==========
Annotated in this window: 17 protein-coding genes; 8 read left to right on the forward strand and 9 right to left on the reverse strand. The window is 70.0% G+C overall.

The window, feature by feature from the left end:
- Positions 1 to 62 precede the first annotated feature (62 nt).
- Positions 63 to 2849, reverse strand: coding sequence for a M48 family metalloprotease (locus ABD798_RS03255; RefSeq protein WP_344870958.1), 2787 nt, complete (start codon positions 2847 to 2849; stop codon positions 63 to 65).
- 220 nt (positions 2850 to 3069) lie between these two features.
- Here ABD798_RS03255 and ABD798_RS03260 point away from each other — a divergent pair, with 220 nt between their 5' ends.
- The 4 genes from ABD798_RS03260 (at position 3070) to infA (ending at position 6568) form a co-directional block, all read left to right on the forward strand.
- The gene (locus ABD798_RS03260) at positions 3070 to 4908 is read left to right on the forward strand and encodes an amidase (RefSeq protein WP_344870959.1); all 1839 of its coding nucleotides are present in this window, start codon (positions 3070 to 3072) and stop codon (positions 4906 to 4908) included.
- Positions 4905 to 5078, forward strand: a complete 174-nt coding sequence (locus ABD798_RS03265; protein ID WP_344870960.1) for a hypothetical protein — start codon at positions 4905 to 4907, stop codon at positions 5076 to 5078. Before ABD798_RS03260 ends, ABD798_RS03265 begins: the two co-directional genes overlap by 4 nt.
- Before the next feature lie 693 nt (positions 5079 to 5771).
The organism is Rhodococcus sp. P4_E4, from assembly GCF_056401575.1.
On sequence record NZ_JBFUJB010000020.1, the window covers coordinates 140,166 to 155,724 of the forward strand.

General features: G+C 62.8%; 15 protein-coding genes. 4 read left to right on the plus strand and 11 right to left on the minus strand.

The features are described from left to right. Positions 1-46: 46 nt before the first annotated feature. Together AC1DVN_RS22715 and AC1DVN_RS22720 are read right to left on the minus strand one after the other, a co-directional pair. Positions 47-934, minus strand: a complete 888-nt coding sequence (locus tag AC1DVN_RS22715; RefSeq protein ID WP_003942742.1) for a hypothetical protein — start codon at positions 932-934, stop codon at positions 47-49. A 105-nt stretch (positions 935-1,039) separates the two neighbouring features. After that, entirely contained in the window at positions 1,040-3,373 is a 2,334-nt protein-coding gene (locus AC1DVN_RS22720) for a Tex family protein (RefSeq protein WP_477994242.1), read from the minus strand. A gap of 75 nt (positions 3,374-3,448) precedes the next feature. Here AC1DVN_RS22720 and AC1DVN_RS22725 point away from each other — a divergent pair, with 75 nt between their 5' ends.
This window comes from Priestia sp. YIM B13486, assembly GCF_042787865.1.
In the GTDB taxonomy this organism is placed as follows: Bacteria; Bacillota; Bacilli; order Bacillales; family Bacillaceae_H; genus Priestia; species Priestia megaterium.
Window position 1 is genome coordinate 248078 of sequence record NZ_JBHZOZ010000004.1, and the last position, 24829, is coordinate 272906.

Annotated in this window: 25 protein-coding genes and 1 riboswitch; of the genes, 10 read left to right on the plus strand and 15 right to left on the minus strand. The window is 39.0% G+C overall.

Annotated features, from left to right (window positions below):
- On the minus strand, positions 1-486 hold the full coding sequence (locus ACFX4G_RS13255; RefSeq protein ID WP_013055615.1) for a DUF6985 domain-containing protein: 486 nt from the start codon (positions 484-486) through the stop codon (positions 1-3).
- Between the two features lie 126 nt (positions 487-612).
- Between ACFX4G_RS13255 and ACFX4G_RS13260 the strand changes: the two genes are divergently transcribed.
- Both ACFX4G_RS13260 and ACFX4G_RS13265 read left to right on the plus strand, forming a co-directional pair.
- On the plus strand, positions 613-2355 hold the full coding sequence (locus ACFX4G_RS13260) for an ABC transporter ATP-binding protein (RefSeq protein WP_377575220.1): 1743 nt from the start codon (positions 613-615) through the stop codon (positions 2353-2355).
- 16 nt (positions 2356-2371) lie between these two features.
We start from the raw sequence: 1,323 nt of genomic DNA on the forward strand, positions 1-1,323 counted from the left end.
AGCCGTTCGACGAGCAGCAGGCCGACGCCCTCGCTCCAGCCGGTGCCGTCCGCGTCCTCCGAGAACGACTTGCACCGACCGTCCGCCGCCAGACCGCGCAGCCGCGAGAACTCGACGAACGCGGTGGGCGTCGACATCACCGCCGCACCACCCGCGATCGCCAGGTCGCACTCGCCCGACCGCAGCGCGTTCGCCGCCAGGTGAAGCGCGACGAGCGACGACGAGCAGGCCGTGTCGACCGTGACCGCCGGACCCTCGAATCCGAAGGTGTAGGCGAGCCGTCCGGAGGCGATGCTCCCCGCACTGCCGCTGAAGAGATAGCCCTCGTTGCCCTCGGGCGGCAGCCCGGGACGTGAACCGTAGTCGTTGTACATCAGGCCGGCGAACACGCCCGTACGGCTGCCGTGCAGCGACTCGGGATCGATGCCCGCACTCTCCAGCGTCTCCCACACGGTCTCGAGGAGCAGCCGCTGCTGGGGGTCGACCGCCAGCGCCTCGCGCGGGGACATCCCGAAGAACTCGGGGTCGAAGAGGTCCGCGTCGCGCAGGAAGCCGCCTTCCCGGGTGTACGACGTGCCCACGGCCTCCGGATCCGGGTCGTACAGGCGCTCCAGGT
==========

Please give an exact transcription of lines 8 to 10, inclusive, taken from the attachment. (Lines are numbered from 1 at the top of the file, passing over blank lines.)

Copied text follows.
- The gene (locus ABD798_RS03260) at positions 3070 to 4908 is read left to right on the forward strand and encodes an amidase (RefSeq protein WP_344870959.1); all 1839 of its coding nucleotides are present in this window, start codon (positions 3070 to 3072) and stop codon (positions 4906 to 4908) included.
- Positions 4905 to 5078, forward strand: a complete 174-nt coding sequence (locus ABD798_RS03265; protein ID WP_344870960.1) for a hypothetical protein — start codon at positions 4905 to 4907, stop codon at positions 5076 to 5078. Before ABD798_RS03260 ends, ABD798_RS03265 begins: the two co-directional genes overlap by 4 nt.
- Before the next feature lie 693 nt (positions 5079 to 5771).